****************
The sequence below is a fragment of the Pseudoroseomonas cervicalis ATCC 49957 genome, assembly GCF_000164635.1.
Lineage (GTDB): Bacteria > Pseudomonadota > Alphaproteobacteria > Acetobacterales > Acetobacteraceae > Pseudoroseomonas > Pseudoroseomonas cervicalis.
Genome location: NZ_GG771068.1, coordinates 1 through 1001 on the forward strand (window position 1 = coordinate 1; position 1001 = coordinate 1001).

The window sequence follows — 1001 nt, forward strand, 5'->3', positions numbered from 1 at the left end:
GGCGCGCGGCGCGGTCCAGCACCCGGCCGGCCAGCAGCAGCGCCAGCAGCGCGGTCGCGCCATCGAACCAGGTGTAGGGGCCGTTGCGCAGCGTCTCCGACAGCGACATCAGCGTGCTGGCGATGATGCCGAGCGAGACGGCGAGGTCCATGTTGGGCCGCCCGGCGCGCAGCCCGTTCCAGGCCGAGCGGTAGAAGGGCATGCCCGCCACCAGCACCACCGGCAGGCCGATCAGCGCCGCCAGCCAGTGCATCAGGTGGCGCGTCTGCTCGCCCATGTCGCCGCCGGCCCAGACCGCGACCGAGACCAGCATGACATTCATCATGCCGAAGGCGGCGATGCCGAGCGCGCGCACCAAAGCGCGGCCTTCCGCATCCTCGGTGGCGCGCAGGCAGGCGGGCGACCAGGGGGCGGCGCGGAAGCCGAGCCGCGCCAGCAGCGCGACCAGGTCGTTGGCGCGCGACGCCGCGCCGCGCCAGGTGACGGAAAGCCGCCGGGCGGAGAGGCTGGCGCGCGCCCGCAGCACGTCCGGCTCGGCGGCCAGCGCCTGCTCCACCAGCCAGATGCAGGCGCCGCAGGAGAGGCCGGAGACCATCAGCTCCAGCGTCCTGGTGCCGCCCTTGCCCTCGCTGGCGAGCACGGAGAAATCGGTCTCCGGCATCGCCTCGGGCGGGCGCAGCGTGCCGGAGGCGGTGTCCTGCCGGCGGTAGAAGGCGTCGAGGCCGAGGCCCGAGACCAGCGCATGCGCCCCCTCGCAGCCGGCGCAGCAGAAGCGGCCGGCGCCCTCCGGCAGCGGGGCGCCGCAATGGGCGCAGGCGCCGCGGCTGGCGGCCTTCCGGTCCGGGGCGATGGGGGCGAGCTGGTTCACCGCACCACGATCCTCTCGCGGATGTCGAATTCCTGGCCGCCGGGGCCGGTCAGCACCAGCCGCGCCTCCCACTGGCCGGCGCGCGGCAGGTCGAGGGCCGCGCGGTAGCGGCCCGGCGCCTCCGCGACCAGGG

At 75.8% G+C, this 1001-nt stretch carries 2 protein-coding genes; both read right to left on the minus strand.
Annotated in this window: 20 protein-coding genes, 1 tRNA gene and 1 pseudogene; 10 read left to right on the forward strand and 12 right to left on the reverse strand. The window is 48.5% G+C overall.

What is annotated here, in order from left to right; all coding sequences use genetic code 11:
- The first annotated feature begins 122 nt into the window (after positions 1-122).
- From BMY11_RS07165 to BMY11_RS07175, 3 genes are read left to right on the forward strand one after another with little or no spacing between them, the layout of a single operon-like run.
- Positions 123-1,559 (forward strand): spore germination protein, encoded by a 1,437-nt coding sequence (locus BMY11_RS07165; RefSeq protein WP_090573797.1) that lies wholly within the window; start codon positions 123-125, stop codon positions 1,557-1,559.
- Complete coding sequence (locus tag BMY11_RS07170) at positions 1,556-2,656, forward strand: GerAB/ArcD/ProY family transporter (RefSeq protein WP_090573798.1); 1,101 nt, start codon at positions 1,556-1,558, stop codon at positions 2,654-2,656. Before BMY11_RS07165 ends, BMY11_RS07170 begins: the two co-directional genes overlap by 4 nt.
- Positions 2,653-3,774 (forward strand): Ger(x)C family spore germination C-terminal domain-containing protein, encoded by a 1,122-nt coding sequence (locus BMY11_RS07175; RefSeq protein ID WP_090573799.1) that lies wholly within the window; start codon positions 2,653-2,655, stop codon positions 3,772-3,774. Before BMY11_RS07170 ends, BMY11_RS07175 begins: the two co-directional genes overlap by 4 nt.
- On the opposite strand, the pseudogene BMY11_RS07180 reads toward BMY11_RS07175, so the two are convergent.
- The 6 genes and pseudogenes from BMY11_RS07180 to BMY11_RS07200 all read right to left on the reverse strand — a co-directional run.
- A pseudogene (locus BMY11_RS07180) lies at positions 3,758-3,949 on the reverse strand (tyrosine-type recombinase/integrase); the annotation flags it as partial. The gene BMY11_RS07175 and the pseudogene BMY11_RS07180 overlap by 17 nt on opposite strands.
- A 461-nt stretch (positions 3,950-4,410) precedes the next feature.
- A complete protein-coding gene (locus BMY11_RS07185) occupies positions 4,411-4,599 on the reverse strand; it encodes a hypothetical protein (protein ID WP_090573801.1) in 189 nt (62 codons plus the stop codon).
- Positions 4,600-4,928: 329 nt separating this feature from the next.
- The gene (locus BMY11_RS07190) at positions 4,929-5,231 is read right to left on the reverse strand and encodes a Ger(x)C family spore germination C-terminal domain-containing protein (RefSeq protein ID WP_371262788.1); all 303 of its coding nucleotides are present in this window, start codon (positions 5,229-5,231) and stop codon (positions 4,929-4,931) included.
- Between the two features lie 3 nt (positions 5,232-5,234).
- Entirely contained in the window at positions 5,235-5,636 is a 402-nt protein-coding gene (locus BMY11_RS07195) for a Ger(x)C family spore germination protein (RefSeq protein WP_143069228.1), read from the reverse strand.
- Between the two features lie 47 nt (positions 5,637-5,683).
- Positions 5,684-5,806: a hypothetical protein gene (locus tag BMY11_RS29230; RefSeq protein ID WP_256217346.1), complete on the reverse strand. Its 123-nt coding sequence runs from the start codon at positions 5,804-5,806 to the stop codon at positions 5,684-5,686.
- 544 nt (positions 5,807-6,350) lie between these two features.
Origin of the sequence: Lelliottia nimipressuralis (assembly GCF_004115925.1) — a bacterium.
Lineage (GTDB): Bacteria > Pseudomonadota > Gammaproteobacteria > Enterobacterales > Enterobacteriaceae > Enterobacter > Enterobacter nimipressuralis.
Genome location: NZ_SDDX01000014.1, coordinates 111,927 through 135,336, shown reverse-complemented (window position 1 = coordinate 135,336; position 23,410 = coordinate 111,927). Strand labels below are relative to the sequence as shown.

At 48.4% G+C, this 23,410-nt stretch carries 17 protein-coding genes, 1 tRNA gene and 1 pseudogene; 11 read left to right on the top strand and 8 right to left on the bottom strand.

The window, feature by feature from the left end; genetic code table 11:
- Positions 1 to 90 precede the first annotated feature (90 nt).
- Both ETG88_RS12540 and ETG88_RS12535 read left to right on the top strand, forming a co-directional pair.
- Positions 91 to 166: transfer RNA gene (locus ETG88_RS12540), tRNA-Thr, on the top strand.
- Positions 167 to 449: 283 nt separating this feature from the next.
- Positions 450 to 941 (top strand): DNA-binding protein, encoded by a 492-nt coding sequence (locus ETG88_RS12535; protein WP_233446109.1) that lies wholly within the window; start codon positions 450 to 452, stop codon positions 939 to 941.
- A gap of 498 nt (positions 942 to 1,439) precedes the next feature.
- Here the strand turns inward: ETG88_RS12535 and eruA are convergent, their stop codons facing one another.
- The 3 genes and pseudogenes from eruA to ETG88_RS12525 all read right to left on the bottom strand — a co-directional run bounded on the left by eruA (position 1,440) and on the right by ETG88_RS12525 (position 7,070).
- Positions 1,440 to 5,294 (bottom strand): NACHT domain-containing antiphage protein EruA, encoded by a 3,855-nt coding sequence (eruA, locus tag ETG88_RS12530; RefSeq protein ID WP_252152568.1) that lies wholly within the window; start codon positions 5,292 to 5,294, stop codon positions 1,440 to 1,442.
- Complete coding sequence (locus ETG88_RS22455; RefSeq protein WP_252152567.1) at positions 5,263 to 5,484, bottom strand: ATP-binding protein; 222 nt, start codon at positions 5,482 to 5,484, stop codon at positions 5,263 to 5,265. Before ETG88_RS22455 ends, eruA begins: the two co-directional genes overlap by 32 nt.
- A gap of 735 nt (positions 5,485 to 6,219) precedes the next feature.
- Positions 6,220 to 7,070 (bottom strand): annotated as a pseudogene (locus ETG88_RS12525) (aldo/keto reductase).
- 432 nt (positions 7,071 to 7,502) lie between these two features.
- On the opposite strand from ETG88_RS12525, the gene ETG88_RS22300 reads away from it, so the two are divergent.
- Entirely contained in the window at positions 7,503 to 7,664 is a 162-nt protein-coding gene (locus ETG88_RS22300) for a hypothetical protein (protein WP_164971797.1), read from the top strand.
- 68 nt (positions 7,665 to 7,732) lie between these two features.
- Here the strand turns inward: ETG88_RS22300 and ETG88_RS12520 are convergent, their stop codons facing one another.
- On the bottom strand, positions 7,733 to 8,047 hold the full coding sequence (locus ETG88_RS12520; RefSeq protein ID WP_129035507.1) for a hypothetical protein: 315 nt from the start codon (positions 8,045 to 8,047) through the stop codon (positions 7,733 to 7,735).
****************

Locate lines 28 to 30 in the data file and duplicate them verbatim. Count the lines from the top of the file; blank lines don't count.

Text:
Genome location: NZ_SDDX01000014.1, coordinates 111,927 through 135,336, shown reverse-complemented (window position 1 = coordinate 135,336; position 23,410 = coordinate 111,927). Strand labels below are relative to the sequence as shown.

At 48.4% G+C, this 23,410-nt stretch carries 17 protein-coding genes, 1 tRNA gene and 1 pseudogene; 11 read left to right on the top strand and 8 right to left on the bottom strand.

The window, feature by feature from the left end; genetic code table 11: